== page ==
SQF: What do you want authors to know about the submissions you reject and how authors should respond? Along this same idea, do you mind if authors reply with polite questions about the comments they receive? 

DL: I want authors with rejected submissions to know that I'm a writer too. I completely understand that sinking feeling or rise of utter frustration that comes from opening an email saying your work just didn't make the cut. So I don't reject anything lightly. I'm also not going to lie to an author. If I say, 'your work isn't a good fit for our magazine at this time,' there's no secret code hidden in there. I'm not trying to trick you, I don't secretly think your work is bad. I honestly mean, that in shaping our current issue, I didn't feel your piece meshed well with the rest of the magazine. Having said that, please don't re-submit something to us in the hopes it'll be a better fit for the next issue. If I just HAVE to have a piece from you, I'm not above contacting you and begging.

As far as polite questions go, I think it's important to remember that 500 Miles is crazy small at this point, which can be both good and bad for writers. The good thing is that I've personally read and taken notes on every piece. The bad thing is that there's only so much reading a small team can do. The last thing I want is for our inbox to get so overwhelmed with questions, we spend more time responding to them than fulfilling our actual purpose, which is reading submissions to create the next issue. So I'd say if you  have a few questions, that's totally fine. I'll be more than happy to answer them the best I can, but please be sparing with the amount you ask. Also, since answering questions isn't the top priority of the magazine, please be patient. We're not going to respond right away, and I don't want that freaking anyone out. On the same note, don't keep sending me reminder or inquiry emails because I haven't gotten back to you by when you wanted. I try really hard to be a nice and flexible person, but if you hound me, there's a really good chance I won't respond to you out of spite. I love this magazine, but it's not my whole life.


SQF: What one question on this topic do you wish I'd asked that I didn't? And how would you answer it?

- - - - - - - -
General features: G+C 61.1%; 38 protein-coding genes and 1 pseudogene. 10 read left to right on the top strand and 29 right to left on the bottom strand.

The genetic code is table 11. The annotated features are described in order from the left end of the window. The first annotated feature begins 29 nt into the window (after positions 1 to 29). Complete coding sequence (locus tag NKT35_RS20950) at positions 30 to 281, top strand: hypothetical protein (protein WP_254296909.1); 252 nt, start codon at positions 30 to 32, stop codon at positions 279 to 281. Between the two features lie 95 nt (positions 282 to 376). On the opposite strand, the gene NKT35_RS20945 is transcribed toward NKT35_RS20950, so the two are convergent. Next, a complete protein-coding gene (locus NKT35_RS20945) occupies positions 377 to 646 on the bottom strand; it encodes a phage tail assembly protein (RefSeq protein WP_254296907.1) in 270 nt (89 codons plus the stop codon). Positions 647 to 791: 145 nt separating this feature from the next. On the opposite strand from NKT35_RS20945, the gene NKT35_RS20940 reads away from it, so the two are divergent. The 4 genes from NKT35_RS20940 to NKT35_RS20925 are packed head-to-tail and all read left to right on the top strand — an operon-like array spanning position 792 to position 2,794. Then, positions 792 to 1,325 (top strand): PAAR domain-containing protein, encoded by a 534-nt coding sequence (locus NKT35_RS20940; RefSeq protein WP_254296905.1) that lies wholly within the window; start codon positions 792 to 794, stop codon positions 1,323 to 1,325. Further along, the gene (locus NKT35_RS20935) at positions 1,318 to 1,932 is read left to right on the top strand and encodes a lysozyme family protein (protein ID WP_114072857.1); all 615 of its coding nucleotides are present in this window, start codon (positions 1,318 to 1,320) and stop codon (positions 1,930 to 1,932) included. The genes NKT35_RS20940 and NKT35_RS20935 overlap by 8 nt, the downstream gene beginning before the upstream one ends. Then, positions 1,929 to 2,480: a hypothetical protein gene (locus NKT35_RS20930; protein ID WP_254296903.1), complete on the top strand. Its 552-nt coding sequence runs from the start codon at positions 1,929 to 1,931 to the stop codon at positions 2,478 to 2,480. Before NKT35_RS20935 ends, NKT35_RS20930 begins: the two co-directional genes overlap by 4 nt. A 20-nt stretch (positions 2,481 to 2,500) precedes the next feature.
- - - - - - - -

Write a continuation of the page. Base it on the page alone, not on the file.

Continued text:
DL: I'm not quite sure what question I would create here, but there is one last thing I'd really like writers and readers to know about 500 Miles. We have a resources section on our website that I highly encourage writers to take advantage of. I got the idea from The Redheaded Stepchild. Looking at all the magazines authors had been rejected from, really helped me broaden my magazine submission search. Sometimes it's hard to find the right home for a piece. Hopefully, by seeing the magazines our authors have been published in, it will help writers find more magazines that could be a good fit for their work.

Thank you, Danielle. We all appreciate you taking time from your busy schedule to participate in this project.

Friday, June 16, 2017

Six Questions for Vivian Dorsel, Founding Editor/Publisher, upstreet

upstreet is an award-winning annual literary magazine which—in addition to its fiction, nonfiction, and poetry—includes an in-depth interview with an author in each issue. Read the complete guidelines here.

SQF: Why did you start this magazine?

Vivian Dorsel: I started upstreet, 13 years ago, because during the eight years when I had been the managing editor of a regional litmag, The Berkshire Review, I had increasingly come to feel restricted by the rules and practices of The Berkshire Writers Room, the organization that published the journal. Submissions were restricted to a geographic area and were evaluated by genre committees headed by the genre editors (Fiction, Creative Nonfiction, Poetry, Scriptwriting), who had been elected to their positions by the membership. I wanted more control of the magazine, and when my late husband, who was thoroughly sick of hearing about the internal politics of the organization, suggested that I start my own journal, I was happy to do so.